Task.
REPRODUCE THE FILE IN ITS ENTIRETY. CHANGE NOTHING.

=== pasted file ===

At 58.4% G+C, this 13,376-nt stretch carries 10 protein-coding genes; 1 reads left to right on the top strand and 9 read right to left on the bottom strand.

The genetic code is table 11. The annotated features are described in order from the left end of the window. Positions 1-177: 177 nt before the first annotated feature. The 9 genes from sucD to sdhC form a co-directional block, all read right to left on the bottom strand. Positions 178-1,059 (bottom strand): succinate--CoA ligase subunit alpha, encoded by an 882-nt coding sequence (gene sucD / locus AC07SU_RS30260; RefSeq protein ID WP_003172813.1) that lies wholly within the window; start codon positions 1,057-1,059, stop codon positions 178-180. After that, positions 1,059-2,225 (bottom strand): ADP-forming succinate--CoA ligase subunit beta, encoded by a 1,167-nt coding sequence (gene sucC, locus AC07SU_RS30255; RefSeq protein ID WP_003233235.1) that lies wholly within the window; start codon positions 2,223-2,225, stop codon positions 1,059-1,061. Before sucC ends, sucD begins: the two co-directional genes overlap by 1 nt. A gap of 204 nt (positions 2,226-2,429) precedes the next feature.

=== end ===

At 58.4% G+C, this 13,376-nt stretch carries 10 protein-coding genes; 1 reads left to right on the top strand and 9 read right to left on the bottom strand.

The genetic code is table 11. The annotated features are described in order from the left end of the window. Positions 1-177: 177 nt before the first annotated feature. The 9 genes from sucD to sdhC form a co-directional block, all read right to left on the bottom strand. Positions 178-1,059 (bottom strand): succinate--CoA ligase subunit alpha, encoded by an 882-nt coding sequence (gene sucD / locus AC07SU_RS30260; RefSeq protein ID WP_003172813.1) that lies wholly within the window; start codon positions 1,057-1,059, stop codon positions 178-180. After that, positions 1,059-2,225 (bottom strand): ADP-forming succinate--CoA ligase subunit beta, encoded by a 1,167-nt coding sequence (gene sucC, locus AC07SU_RS30255; RefSeq protein ID WP_003233235.1) that lies wholly within the window; start codon positions 2,223-2,225, stop codon positions 1,059-1,061. Before sucC ends, sucD begins: the two co-directional genes overlap by 1 nt. A gap of 204 nt (positions 2,226-2,429) precedes the next feature.